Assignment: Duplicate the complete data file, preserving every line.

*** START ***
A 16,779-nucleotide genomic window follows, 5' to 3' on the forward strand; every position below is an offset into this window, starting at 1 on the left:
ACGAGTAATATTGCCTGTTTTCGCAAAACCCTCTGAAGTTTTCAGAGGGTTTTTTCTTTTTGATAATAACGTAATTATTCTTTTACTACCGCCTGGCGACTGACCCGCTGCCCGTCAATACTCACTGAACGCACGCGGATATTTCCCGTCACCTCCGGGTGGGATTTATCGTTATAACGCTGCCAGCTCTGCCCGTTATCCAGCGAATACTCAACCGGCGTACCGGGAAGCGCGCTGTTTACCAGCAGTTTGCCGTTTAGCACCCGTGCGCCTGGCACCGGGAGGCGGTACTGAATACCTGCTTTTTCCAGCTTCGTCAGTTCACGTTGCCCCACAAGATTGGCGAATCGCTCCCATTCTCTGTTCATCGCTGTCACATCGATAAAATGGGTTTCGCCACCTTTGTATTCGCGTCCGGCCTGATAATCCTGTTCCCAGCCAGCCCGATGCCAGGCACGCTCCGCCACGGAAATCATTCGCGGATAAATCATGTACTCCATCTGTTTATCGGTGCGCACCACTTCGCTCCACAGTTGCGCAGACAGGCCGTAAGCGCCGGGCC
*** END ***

A 16,779-nucleotide genomic window follows, 5' to 3' on the forward strand; every position below is an offset into this window, starting at 1 on the left:
ACGAGTAATATTGCCTGTTTTCGCAAAACCCTCTGAAGTTTTCAGAGGGTTTTTTCTTTTTGATAATAACGTAATTATTCTTTTACTACCGCCTGGCGACTGACCCGCTGCCCGTCAATACTCACTGAACGCACGCGGATATTTCCCGTCACCTCCGGGTGGGATTTATCGTTATAACGCTGCCAGCTCTGCCCGTTATCCAGCGAATACTCAACCGGCGTACCGGGAAGCGCGCTGTTTACCAGCAGTTTGCCGTTTAGCACCCGTGCGCCTGGCACCGGGAGGCGGTACTGAATACCTGCTTTTTCCAGCTTCGTCAGTTCACGTTGCCCCACAAGATTGGCGAATCGCTCCCATTCTCTGTTCATCGCTGTCACATCGATAAAATGGGTTTCGCCACCTTTGTATTCGCGTCCGGCCTGATAATCCTGTTCCCAGCCAGCCCGATGCCAGGCACGCTCCGCCACGGAAATCATTCGCGGATAAATCATGTACTCCATCTGTTTATCGGTGCGCACCACTTCGCTCCACAGTTGCGCAGACAGGCCGTAAGCGCCGGGCC